draw the reasonable inference that the defendant is liable for the misconduct alleged.” Id. The
plausibility standard “does not impose a probability requirement.” Bell Atlantic Corp. v.
Twombly, 550 U.S. 544, 556 (2007). However, a pleading must show “more than a sheer
possibility that a defendant acted unlawfully.” Iqbal, 556 U.S. at 678.
To determine the legal sufficiency of a complaint after Twombly and Iqbal, the court
must follow a three-step approach. Santiago v. Warminster Twp., 629 F.3d 121, 130 n.7 (3d Cir.
2010). First, “the court must “tak[e] note of the elements a plaintiff must plead to state a claim.’”
Id. at 130 (quoting Iqbal, 556 U.S. at 675) (alteration in original). Second, the court “should
identify allegations that, ‘because they are no more than conclusions, are not entitled to the
assumption of truth.’” Id. (quoting Iqbal, 556 U.S. at 679). Third, the court must assume that all
well-pleaded facts are true and construe them in the light most favorably to the plaintiff and
“‘then determine whether they plausibly give rise to an entitlement for relief.’” Id. (quoting
Iqbal, 556 U.S. at 679); see also Foglia v. Renal Ventures Mgmt., LLC, 754 F.3d 153, 154 n.1
(3d Cir. 2014) (citation omitted).
Defendants are seeking to drastically scale down Plaintiff’s Amended Complaint, such
that she would, in essence, be left with her First and Fourth Amendment claims and a small
number of related state-law claims. Specifically, Lamancusa seeks to dismiss the civil rights
conspiracy claim (Count IV), the “stigma-plus” claim (Count VI), the substantive and procedural
due process claims (Count VII), and each of the state-law claims (Counts XI, XII, and XIV). The
Corrections Defendants also seek to dismiss Counts VI and VII, as do the City of New Castle
and the Police Officer Defendants. Jameson and Fee join Lamancusa in moving to dismiss Count
IV, and they also seek to dismiss the negligence claim (Count VIII), the respondeat superior
claim (Count IX), the negligent supervision claim (Count XIII), and the IIED claim (Count
XIV). Dr. Geiser also seeks to dismiss those claims, in addition to Count IV, the battery claim
(Count X), the false imprisonment claim (Count XI), and the state-law civil conspiracy claim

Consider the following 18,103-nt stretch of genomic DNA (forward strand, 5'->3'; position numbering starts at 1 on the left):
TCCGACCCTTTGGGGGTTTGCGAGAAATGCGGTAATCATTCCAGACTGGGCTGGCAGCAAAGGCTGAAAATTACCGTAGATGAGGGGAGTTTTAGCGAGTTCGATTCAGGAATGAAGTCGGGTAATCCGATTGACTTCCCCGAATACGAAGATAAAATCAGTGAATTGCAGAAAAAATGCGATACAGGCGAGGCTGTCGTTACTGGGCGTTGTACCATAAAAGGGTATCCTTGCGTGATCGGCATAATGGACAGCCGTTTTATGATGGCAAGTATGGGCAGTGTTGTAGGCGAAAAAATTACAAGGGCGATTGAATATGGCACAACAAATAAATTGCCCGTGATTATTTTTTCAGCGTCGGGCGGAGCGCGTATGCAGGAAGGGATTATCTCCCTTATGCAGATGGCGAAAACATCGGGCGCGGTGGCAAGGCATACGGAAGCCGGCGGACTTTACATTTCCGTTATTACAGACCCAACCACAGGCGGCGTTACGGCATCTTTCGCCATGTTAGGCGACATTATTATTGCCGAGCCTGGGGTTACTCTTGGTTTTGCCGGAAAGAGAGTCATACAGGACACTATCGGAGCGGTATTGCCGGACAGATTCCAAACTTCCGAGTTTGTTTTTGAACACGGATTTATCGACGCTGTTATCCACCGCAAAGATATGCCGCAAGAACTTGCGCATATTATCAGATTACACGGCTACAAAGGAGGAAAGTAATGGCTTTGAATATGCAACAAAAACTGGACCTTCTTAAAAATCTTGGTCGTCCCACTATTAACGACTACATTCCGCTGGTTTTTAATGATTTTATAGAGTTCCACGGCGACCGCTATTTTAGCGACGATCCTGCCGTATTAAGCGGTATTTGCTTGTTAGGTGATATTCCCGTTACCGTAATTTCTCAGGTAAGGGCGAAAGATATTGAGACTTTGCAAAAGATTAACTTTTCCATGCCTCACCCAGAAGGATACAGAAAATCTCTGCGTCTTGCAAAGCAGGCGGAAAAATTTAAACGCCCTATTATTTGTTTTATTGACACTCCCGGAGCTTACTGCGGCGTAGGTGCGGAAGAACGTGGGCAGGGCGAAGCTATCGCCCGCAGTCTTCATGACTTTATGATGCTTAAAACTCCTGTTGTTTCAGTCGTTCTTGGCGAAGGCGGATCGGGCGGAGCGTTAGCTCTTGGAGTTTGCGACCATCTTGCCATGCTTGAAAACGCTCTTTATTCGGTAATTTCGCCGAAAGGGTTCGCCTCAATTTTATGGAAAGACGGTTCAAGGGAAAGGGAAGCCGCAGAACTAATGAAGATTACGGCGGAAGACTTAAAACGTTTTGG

Count IV – Conspiracy to Violate Plaintiff’s Fourth and Fourteenth
Jameson, Fee, and Lamancusa argue that Plaintiff’s § 1983 conspiracy claim should be
dismissed because Plaintiff’s allegations are too broad and conclusory to show that Defendants
entered into an agreement to violate Plaintiff’s constitutional rights.1 Dr. Geiser also seeks to
dismiss this claim but on a different basis. He contends that, as a private actor, he cannot be held
Plaintiff has styled this as a claim for conspiracy to violate her Fourth and Fourteenth Amendment rights.
The Court assumes that Plaintiff included the reference to the Fourteenth Amendment solely because it is the means
by which the Fourth Amendment’s requirements are incorporated against the states. If, however, Plaintiff intended
to base her conspiracy claim on violations of substantive and/or procedural due process, the claim would of
necessity fail for the reasons explained infra. In short, Plaintiff cannot seek refuge in the Fourteenth Amendment
when the Fourth Amendment clearly delineates the standards applicable to her claims.
liable for the alleged constitutional violation.
Dr. Geiser’s argument can be quickly dispatched since “a private party can be liable
under § 1983 if he or she willfully participates in a joint conspiracy with state officials to deprive
a person of a constitutional right[.]” Max v. Republican Comm. of Lancaster Cnty., 587 F.3d 198,
203 (3d Cir. 2009) (citing Abbott v. Latshaw, 164 F.3d 141, 147-48 (3d Cir. 1998)). Thus, the
Court will focus on whether Plaintiff has adequately pled a claim for conspiracy against the
state-actor Defendants and the requisite level of involvement on the part of Dr. Geiser and Fee.
“‘A conspiracy may be charged under section 1983 as the legal mechanism through
which to impose liability on all of the defendants without regard to who committed the particular
act[.]” Holt Cargo Sys., Inc. v. Del. River Port Auth., 20 F. Supp. 2d 803, 843 (E.D. Pa. 1998)
(quoting Hale v. Townley, 45 F.3d 914, 920 (5th Cir. 1995)). “[T]o properly plead an
unconstitutional conspiracy, a plaintiff must assert facts from which a conspiratorial agreement
can be inferred” or, in the post-Twombly/Iqbal parlance, “‘plausible grounds to infer an
agreement.’” Great W. Mining & Mineral Co. v. Fox Rothschild LLP, 615 F.3d 159, 178 (3d Cir.
2010) (quoting Twombly, 550 U.S. at 556). The facts pled, in other words, must raise “a
suggestion of a preceding agreement, not merely parallel conduct that could just as well be
independent action.” Twombly, 550 U.S. at 557. Moreover, “[o]nly allegations of conspiracy
which are particularized, such as those addressing the period of the conspiracy, the object of the
conspiracy, and certain actions of the alleged conspirators taken to achieve that purpose, will be
deemed sufficient.” Rose v. Bartle, 871 F.2d 331, 366 (3d Cir. 1989).
Plaintiff’s allegations do not meet this standard. To begin with, the allegations in
paragraphs 123 through 130 are nothing more than legal conclusions and are thus not entitled to
a presumption of truth. Great W. Mining, 615 F.3d at 178 (quoting Iqbal, 129 S. Ct. at 1950). So,